11 Jan 2015 Downtown Augusta Study to Provide Cohesive Design
In preparation of an influx of tax dollars earmarked for downtown, Augusta has commissioned a $1.5 million study to create a coordinated design scheme for roads, sidewalks, lighting and other infrastructure in the urban core.
About $54 million collected from the special sales tax for transportation projects is coming to Broad, Greene and Telfair streets. Another $21 million is designated for Fifth, Sixth and 13th streets, and James Brown Boulevard; and $2.8 million to reconstruct bridges over the Augusta Canal and on Walton Way over Hawks Gully.
Downtown is poised for a big makeover using the tax dollars in the next eight to 10 years, said Augusta Engineering Director Abie Ladson. With so much work coming, a plan is needed to make sure a cohesive design ties together aesthetics, he said.
“We need to have it right,” Ladson said. “If you’re going to spend $100 million downtown, you definitely want it to look the same.”
The engineering department issued a request for qualifications for firms to create a “comprehensive downtown concept plan.” The firm will design a plan for an area bounded by 15th Street, the Savannah River, Gordon Highway and Laney-Walker Boulevard.
According to the RFQ, the plan must create a “unified downtown vision” including enhanced streetscapes, a parking management system, pedestrian safety, underground utilities, compliance with the Americans with Disabilities Act, public spaces, way-finding signs and visitor and tourism growth.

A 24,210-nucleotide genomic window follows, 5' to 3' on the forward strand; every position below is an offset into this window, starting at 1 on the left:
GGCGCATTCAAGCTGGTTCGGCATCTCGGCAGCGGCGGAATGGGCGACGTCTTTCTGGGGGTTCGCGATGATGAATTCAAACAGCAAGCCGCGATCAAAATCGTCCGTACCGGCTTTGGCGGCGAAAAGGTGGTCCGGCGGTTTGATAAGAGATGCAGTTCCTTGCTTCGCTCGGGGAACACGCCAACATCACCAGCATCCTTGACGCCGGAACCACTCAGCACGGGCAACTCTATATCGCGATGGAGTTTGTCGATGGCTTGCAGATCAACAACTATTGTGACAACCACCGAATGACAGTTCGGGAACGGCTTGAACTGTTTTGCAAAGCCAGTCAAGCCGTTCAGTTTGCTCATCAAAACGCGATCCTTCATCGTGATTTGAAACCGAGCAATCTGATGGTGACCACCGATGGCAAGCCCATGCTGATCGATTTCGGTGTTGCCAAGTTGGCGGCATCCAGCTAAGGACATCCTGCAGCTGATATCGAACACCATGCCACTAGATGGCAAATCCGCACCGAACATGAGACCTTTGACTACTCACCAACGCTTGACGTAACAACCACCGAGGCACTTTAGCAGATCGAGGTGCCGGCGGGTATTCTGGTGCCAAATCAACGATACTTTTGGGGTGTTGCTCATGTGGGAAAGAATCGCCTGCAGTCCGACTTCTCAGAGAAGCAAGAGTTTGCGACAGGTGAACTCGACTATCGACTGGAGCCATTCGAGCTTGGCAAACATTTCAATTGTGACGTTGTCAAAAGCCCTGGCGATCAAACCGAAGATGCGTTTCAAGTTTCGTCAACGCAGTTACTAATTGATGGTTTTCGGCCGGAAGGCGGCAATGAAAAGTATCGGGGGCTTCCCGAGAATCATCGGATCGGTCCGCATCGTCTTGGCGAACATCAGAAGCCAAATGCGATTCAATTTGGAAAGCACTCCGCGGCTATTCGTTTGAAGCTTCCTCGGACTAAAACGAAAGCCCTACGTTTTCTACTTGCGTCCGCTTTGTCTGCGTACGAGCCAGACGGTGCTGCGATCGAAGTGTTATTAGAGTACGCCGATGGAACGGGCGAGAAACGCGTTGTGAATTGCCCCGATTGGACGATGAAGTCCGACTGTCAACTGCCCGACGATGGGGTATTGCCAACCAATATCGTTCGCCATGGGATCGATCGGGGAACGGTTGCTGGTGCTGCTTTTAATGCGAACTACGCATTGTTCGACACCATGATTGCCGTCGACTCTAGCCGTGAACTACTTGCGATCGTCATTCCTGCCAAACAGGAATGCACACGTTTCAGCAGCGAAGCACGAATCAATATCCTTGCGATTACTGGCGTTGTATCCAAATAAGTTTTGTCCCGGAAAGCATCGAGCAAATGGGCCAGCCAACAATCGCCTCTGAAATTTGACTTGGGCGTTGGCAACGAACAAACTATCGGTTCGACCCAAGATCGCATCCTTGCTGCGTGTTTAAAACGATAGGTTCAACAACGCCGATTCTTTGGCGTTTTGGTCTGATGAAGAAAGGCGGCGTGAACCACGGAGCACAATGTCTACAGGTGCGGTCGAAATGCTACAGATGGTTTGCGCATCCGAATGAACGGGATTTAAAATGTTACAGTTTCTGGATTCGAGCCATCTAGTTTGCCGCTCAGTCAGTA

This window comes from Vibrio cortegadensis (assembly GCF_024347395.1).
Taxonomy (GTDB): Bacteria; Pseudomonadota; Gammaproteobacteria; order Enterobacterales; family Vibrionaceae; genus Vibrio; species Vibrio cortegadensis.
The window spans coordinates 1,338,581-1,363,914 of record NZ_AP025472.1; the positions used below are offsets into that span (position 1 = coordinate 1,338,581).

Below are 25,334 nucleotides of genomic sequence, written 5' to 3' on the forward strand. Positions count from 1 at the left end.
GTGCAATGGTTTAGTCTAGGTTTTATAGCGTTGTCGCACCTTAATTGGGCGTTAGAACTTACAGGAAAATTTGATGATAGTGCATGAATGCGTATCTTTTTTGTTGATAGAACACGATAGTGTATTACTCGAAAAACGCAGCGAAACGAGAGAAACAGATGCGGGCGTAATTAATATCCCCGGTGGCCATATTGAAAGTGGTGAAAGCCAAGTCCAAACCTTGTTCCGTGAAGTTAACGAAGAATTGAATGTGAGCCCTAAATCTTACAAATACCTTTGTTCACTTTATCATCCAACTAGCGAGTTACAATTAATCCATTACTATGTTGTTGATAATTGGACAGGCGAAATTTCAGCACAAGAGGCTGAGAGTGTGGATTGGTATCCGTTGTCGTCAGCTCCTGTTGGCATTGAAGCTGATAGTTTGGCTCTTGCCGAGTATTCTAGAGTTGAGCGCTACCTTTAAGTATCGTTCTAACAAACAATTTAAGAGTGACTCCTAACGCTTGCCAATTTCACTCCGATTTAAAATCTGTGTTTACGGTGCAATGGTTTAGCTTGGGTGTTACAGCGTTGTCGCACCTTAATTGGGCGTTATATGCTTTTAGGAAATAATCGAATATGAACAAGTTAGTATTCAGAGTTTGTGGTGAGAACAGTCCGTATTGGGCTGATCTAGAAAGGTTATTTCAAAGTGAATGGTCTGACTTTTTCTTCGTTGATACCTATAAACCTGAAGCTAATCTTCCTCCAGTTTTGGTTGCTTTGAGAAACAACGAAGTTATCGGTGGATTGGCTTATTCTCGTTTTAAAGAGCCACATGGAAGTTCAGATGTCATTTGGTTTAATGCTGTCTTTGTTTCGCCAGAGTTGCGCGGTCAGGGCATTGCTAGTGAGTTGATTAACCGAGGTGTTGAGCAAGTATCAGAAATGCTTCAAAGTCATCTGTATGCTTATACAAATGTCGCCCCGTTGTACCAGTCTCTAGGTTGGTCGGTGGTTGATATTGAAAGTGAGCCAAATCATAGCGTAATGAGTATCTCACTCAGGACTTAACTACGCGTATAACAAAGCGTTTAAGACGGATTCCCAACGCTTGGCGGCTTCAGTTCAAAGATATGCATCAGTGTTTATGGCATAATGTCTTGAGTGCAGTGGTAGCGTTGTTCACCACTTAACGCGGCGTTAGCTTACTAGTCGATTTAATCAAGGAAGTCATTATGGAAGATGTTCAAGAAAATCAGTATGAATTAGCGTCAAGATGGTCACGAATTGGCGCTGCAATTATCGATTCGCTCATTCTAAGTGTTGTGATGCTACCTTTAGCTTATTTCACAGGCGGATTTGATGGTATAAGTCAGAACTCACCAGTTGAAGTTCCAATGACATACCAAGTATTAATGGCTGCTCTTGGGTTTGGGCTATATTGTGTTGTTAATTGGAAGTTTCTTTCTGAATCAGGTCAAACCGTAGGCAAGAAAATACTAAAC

In addition, Ladson said the plan should look at lane widths, broken sidewalks, storm drains and sewers. He’d like to see continuity for the traffic signals and streetlights on Broad, Greene and Telfair streets, as well as burying the remaining above-ground utilities.
The tax dollars give the city an opportunity to create a downtown district that’s a visitor-friendly destination during events and festivals, said Sue Parr, president and CEO of the Augusta Metro Chamber of Commerce.
The study’s cost will be paid for by the money for the downtown projects that were approved by voters, Ladson said. Under the Transportation Investment Act, the projects must be started by the completion of the 10-year tax collection program, which began in 2013.
Ladson said the construction work will start at different times on different streets progressing block by block to minimize interruptions to business.
Source: The Augusta Chronicle
Author: Meg Mershak/Staff Writer